Child Support Agency

Part of the debate – in the House of Commons at 6:33 pm on 17th January 2006.

Alert me about debates like this

Photo of Danny Alexander Danny Alexander Shadow Spokesperson (Work and Pensions) 6:33 pm, 17th January 2006

My hon. Friend the Member for Yeovil spelt out in some detail our policy—indeed, so far, ours is the only party to do so—of transferring functions to Her Majesty's Revenue and Customs. That is a clear, sensible and forward-looking policy, and I hope that it will commend itself to the House when we come to vote.

I hope that Mr. Weir is successful in his bid to get into the Sunday Mail. Having pointed that out, I shall press on, as we are short of time and the Minister has a number of points that she wishes to make.

For reasons that have been outlined, the CSA has been in a state of almost perpetual crisis since it was established by the Conservatives in 1993, and it is still in crisis today. The Select Committee on Work and Pensions report of January last year described it as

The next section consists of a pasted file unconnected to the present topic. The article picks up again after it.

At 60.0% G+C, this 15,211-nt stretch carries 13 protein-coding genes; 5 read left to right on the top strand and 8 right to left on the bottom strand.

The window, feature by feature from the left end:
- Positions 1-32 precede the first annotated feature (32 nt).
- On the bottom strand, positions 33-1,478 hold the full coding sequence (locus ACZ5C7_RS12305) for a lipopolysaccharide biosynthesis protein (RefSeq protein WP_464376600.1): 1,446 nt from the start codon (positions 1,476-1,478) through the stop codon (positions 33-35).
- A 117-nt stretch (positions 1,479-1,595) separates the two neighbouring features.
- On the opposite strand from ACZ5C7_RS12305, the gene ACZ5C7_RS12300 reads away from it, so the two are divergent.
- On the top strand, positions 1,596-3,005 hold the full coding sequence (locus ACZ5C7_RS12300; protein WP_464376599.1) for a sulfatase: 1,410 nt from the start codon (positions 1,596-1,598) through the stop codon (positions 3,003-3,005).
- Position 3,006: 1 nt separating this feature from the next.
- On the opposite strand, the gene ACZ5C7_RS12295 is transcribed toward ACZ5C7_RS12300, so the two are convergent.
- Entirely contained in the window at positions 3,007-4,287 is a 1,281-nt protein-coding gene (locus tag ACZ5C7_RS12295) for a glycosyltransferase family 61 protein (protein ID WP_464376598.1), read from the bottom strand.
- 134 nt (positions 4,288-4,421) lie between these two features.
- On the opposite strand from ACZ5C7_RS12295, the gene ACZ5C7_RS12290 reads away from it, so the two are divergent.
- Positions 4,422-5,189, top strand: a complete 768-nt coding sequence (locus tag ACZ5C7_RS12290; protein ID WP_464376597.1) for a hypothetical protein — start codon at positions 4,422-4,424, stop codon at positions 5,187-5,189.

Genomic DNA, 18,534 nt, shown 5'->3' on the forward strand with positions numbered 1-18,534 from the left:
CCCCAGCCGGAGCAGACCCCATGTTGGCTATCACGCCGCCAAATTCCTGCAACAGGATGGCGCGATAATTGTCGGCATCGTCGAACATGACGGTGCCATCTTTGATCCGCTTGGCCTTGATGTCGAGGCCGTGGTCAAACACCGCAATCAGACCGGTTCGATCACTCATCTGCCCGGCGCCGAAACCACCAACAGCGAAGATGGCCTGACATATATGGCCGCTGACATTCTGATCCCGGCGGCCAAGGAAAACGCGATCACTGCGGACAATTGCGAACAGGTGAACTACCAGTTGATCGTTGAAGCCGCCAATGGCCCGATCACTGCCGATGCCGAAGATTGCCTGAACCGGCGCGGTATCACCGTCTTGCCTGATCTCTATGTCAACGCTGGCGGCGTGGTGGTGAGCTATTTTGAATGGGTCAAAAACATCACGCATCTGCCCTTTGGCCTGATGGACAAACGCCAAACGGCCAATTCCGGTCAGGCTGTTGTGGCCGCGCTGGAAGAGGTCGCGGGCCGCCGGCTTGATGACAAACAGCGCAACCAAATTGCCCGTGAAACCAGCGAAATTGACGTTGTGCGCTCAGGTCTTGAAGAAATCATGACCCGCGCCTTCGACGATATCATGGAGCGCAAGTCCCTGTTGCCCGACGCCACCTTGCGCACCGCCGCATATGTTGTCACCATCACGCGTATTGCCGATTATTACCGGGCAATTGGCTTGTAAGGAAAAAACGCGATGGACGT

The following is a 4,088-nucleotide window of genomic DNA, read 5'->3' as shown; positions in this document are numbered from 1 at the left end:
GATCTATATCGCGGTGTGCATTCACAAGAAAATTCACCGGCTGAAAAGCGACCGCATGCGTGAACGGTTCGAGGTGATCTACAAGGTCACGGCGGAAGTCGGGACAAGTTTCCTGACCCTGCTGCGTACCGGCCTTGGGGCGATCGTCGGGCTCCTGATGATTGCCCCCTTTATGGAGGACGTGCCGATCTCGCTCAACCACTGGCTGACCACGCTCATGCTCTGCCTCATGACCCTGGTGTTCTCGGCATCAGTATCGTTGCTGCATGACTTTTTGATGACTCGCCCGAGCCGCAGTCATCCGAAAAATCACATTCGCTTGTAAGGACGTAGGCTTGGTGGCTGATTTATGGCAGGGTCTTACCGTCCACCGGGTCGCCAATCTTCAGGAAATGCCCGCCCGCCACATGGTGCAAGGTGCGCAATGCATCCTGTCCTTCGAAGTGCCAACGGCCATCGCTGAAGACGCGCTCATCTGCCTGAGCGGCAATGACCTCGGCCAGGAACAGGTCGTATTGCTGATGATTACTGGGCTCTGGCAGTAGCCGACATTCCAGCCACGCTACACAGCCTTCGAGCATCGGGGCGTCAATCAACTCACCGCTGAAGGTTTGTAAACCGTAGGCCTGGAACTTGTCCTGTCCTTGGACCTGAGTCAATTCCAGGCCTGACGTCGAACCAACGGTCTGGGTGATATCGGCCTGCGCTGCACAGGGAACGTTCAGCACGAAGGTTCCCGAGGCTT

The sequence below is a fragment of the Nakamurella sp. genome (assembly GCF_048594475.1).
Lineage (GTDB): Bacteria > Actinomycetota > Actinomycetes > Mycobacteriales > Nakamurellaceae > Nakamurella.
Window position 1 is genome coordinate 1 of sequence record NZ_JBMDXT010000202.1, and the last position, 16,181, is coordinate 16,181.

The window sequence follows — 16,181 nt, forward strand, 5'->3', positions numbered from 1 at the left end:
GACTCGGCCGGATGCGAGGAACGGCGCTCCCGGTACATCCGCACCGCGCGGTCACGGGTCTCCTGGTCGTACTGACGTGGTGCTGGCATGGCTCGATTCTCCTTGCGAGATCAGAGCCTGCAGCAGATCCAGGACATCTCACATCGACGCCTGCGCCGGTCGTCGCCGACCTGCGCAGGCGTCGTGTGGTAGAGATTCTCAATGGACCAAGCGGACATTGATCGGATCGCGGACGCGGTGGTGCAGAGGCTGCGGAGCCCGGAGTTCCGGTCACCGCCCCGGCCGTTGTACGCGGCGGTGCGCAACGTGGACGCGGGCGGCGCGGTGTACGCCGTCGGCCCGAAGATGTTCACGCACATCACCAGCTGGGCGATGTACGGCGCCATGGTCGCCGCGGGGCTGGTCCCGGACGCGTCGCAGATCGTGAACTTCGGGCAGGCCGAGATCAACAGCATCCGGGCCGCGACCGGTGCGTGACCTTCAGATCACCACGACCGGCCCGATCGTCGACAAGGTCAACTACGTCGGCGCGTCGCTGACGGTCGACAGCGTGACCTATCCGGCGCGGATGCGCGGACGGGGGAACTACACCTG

"a failing organisation which is currently in crisis", and suggested that

"consideration be given to the option of winding it up".

In November 2005, during Prime Minister's questions, the Prime Minister said:

"I make no defence of the current situation . . . The truth is that the agency is not properly suited to carry out that task."—[Hansard, 16 November 2005; Vol. 439, c. 964.]

He may have decided that it was appropriate to make no defence of the current situation, but the Minister who opened for the Government was not entirely sure whether to bury the agency or to praise it. On the one hand, he called for a fundamental review; on the other, he described the Government's policy as one of trying to get the agency on to a stable footing, with no quick fixes. Given that it is 13 years since the CSA's establishment, quick fixes are hardly what we are contemplating.